Hearing versus Understanding

One of the most common refrains from people with hearing loss is “I hear people fine, but I don’t understand what they are saying.” Hearing without understanding is a common symptom of auditory neuropathy, a rare form of hearing loss that interrupts the signals running from the inner ear to the brain. Unfortunately, this can be a very disruptive form of hearing loss that can affect an individual’s livelihood. So to better understand how auditory neuropathy in adults happens and what can be done to treat it, let’s take a closer look at the condition. 

What is auditory neuropathy?

Auditory neuropathy is a form of neural hearing loss that affects an individual's ability to understand what someone is saying. Hearing loss involves our ears, and our brain as sound waves are coded by the ears and then translated into meaningful words. While hearing loss can present itself in varying degrees of severity in different frequencies, a very common progression of inner ear hearing loss is sloping high-frequency hearing loss. Usually, nerve impulses send messages from the inner ear to the brain, but when auditory neuropathy in adults is present, these messages are disrupted. This form of hearing loss can range from mild to severe, and both auditory neuropathy in one ear or two ears is common. 

Auditory neuropathy causes

Scientific research is ongoing to determine the factors that cause auditory neuropathy. Some research suggests damage to inner ear hair affects the ability to transmit sensory messages through the nervous system. Other reports have cited gene mutation or trauma to the auditory nerves as potential causes for this hearing disorder. 

What does auditory neuropathy sound like?

When examining human speech signals, we see that there are lower-pitched sounds or vowels (A, E, I, O and U) and higher-pitched sounds or consonants (S, F, Th, Sh, Ch, K, P and H). Being able to hear vowels in the lower-pitched frequencies gives us a sensation of hearing speech, but not being able to hear higher-pitched sounds or “consonants” is what compromises our ability to understand full words. The high-pitched frequencies where consonants occur is where the discrimination of different words occurs. Accordingly, when we have high-frequency hearing loss, we lose the ability to hear the “consonant” sounds efficiently and, thus, our ability to tell the difference between words such as ‘Cat” or “Hat”.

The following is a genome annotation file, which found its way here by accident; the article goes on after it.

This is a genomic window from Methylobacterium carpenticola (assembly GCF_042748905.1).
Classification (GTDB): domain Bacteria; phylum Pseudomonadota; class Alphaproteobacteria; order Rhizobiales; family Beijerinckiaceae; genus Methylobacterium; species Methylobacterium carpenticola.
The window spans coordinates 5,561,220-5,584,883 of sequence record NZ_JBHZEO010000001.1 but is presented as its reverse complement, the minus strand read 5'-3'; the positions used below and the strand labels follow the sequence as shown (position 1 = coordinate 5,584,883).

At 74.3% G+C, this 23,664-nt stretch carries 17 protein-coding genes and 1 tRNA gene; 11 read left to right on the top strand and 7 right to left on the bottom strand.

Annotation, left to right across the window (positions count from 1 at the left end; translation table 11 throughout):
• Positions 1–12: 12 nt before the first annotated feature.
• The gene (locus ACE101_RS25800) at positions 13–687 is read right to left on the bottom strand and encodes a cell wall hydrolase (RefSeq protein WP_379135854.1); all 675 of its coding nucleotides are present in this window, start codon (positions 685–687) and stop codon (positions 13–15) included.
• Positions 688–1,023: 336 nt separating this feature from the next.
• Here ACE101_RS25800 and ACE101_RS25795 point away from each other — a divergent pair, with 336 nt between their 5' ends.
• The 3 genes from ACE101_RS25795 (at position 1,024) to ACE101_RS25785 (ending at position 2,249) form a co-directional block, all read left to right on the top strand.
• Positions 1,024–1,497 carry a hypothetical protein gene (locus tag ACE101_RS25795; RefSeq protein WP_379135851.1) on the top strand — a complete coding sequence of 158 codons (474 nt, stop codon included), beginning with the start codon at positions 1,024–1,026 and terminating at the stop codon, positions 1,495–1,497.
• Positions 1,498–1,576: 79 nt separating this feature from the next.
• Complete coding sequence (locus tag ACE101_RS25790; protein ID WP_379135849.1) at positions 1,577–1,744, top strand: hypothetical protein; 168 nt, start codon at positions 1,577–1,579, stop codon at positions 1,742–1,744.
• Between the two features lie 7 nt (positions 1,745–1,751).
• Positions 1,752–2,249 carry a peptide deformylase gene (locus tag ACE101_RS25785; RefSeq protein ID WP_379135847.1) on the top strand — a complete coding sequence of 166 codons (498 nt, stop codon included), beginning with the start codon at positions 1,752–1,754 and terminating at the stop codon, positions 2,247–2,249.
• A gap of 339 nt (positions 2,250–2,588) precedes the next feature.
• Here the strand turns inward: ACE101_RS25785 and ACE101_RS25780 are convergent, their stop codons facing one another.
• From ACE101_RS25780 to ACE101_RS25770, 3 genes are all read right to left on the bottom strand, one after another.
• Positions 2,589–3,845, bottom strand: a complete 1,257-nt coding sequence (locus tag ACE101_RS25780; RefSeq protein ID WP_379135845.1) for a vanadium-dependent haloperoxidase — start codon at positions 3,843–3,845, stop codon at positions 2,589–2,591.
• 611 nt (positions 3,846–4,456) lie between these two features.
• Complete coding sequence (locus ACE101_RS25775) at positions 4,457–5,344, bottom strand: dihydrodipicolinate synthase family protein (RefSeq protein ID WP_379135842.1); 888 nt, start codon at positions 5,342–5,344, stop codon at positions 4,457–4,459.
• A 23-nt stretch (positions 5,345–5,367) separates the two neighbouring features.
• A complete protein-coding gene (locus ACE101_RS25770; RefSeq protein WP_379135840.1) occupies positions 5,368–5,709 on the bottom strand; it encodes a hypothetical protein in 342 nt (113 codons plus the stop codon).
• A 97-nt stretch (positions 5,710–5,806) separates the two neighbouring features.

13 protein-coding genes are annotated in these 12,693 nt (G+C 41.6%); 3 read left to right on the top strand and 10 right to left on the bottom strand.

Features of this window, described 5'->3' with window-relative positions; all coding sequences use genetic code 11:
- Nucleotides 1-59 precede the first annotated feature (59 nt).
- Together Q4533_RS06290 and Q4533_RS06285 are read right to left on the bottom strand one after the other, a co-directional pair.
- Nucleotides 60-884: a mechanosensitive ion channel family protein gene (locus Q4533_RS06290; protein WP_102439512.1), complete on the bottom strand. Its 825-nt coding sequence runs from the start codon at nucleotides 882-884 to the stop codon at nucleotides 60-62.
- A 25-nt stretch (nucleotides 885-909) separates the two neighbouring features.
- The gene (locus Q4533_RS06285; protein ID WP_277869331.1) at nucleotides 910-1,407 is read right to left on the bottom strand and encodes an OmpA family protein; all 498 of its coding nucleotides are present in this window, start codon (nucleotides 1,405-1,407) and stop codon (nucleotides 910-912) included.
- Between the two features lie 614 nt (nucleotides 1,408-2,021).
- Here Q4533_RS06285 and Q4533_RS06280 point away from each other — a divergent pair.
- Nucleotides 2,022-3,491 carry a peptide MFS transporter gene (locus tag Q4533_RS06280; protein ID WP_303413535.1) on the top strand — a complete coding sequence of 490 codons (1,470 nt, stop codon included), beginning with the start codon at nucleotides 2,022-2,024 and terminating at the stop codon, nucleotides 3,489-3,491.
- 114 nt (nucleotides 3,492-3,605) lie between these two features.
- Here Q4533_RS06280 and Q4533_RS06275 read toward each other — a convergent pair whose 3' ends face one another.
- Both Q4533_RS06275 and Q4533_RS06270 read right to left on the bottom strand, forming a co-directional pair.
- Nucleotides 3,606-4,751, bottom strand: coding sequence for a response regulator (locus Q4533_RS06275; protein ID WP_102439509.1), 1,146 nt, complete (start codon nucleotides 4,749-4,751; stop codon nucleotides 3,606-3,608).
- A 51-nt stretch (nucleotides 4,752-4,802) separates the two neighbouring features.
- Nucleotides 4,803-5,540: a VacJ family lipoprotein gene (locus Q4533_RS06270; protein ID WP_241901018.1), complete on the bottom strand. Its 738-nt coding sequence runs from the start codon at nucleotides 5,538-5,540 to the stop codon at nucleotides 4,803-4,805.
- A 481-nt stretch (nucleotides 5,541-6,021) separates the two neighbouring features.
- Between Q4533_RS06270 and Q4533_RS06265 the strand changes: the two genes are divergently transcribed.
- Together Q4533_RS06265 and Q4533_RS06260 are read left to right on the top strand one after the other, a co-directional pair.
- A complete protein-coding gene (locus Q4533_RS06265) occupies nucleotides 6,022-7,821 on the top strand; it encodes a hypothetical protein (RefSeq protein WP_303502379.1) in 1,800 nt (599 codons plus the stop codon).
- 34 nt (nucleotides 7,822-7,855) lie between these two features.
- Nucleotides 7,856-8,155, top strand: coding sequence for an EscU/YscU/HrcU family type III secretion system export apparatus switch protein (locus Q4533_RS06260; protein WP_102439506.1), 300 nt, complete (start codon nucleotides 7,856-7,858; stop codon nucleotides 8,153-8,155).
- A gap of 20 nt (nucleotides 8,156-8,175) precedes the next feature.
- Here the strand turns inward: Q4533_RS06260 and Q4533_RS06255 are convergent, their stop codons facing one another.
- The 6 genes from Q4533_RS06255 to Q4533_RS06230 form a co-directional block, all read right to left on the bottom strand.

Imagine having a book with every S, F, Th, Sh, Ch, K, P and H erased. You could read part of the book and understand some of it, but you would not be able to understand many key words and phrases, and as a result, you would be challenged to understand it. This is what is happening when someone has auditory neuropathy — you can hear part of the message. However, your high-frequency loss has effectively erased the key sounds or letters needed for discrimination and understanding.

Is auditory neuropathy permanent?

Auditory neuropathy is a hearing disorder that doesn’t necessarily follow a preset pattern. If you have auditory neuropathy in one ear, it may develop in the other or it may go away entirely. On the other hand, children and adults have experienced mild auditory neuropathy that can deteriorate over time, depending on the underlying cause of the symptoms. 

How do you treat auditory neuropathy?

If you think you are experiencing auditory neuropathy symptoms, the good news is there are options available to help improve your quality of life. High-frequency hearing loss can usually be helped with proper diagnosis and appropriate amplification. In some cases of auditory neuropathy, cochlear implants are a great solution for many patients. If you want to hear better and understand more, get in touch with one of our experienced hearing professionals, who will be able to organise an appointment today. Head online or call 1800 024 985 to learn more.

By Starkey Australia